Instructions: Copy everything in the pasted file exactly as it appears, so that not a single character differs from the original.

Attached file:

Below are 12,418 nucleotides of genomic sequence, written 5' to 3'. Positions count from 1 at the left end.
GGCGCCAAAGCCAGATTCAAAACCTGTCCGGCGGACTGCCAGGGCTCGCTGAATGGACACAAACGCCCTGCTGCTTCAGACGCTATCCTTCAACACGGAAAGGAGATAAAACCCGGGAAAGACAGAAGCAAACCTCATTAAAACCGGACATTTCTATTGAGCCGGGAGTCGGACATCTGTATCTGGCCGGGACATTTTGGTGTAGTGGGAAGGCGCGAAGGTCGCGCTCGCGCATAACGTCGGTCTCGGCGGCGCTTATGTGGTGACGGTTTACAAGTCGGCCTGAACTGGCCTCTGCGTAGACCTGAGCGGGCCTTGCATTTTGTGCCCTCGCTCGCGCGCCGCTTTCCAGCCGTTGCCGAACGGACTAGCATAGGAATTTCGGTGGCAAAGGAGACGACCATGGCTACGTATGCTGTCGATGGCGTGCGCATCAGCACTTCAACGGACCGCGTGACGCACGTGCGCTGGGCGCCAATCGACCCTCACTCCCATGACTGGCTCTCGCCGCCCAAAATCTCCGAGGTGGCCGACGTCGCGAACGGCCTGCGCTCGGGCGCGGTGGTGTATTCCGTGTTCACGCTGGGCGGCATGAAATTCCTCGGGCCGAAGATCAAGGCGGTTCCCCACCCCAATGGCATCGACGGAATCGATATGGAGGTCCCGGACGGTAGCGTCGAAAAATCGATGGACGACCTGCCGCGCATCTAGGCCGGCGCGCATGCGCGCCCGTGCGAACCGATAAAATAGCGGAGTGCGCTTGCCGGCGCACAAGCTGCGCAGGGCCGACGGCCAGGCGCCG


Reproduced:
Below are 12,418 nucleotides of genomic sequence, written 5' to 3'. Positions count from 1 at the left end.
GGCGCCAAAGCCAGATTCAAAACCTGTCCGGCGGACTGCCAGGGCTCGCTGAATGGACACAAACGCCCTGCTGCTTCAGACGCTATCCTTCAACACGGAAAGGAGATAAAACCCGGGAAAGACAGAAGCAAACCTCATTAAAACCGGACATTTCTATTGAGCCGGGAGTCGGACATCTGTATCTGGCCGGGACATTTTGGTGTAGTGGGAAGGCGCGAAGGTCGCGCTCGCGCATAACGTCGGTCTCGGCGGCGCTTATGTGGTGACGGTTTACAAGTCGGCCTGAACTGGCCTCTGCGTAGACCTGAGCGGGCCTTGCATTTTGTGCCCTCGCTCGCGCGCCGCTTTCCAGCCGTTGCCGAACGGACTAGCATAGGAATTTCGGTGGCAAAGGAGACGACCATGGCTACGTATGCTGTCGATGGCGTGCGCATCAGCACTTCAACGGACCGCGTGACGCACGTGCGCTGGGCGCCAATCGACCCTCACTCCCATGACTGGCTCTCGCCGCCCAAAATCTCCGAGGTGGCCGACGTCGCGAACGGCCTGCGCTCGGGCGCGGTGGTGTATTCCGTGTTCACGCTGGGCGGCATGAAATTCCTCGGGCCGAAGATCAAGGCGGTTCCCCACCCCAATGGCATCGACGGAATCGATATGGAGGTCCCGGACGGTAGCGTCGAAAAATCGATGGACGACCTGCCGCGCATCTAGGCCGGCGCGCATGCGCGCCCGTGCGAACCGATAAAATAGCGGAGTGCGCTTGCCGGCGCACAAGCTGCGCAGGGCCGACGGCCAGGCGCCG